The first, unlucky, person to have been infected and changed is Peter Parker aka Spider-Man.
He was bitten by a radioactive spider. Not that bad as spider bites are more annoying than anything. In another way, it’s the radioactive aspect of the spider is where the transformation hinges on. We are only told that the spider has absorbed “a fantastic amount of radiation”. How much is a fantastic amount? Is that an Imperial fantastic amount or a metric one?
Nothing bad happened to Peter. He didn’t lose his hair in clumps or being violently sick as the radiation surges through his veins. Not only that but afterwards suffering from cancerous growths. So let’s look at what should have happened instead of believing what Stan Lee told us.
This is now where this blog goes away from it’s usual style. Making things up as I go along and hoping that my dubious memory is correct. I’m going to do some research for this and the rest of the characters mentioned!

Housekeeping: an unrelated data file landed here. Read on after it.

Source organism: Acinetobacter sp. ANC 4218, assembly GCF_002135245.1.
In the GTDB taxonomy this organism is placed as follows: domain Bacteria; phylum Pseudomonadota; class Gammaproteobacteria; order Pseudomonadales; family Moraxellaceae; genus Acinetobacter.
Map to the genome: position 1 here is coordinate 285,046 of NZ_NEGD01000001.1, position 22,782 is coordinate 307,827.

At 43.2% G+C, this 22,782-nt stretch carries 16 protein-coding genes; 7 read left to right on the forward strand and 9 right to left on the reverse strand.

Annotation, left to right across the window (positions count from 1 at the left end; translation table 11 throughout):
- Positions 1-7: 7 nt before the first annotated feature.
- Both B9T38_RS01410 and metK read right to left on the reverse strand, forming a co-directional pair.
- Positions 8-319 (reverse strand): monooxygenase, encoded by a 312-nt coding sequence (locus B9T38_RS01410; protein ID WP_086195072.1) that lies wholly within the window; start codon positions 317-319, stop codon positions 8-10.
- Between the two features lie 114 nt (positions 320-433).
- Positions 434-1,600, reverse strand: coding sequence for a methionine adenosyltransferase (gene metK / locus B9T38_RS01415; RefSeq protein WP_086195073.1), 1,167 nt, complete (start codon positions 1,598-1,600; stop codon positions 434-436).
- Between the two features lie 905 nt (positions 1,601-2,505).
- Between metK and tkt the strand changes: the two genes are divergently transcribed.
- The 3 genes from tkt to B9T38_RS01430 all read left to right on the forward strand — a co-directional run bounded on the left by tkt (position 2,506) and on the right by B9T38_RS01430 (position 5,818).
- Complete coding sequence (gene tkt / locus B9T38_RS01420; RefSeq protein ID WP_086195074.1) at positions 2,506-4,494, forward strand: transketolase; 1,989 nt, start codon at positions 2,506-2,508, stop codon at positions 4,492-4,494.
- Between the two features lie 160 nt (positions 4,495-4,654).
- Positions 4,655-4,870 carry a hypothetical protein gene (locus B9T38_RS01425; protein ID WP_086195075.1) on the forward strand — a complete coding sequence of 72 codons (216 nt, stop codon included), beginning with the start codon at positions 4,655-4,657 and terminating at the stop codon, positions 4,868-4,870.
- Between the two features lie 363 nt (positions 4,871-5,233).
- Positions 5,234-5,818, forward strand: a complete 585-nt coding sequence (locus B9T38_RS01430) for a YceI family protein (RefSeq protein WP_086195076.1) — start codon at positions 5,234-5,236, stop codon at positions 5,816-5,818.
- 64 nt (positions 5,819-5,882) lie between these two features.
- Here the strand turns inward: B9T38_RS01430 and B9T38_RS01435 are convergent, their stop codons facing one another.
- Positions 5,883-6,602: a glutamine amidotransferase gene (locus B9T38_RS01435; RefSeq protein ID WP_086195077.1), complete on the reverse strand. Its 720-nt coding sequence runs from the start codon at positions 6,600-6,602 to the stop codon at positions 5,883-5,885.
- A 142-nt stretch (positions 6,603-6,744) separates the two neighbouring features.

Back to Peter and what should have happened. To have that much radiation surging through your body to re-write your entire DNA to give you the abilities of a spider without taking on the look of one. That’s something that didn;t happen with Jeff Goldblum in The Fly – he got the worse of the transformation.
It seems that DNA can be changed with a radiation does from about 50 rem [ or ½Sv]. That’s classed as a high dose. However, that’ll only be a small DNA change and not an, almost, re-write of the genetic code to give the body the ability of a spider but without altering the bits that make you look like one as well. It must have been special radiation of such a high does that it just alters your DNA and not produce any horrible problems.
If a high does of radiation is ½Sv then a fantastic amount would be 3 or 4Sv? Otherwise known as a “Usually fatal does”.
Was Peter just lucky or does Comics ignore pesky things like science? I think we know what the answer is…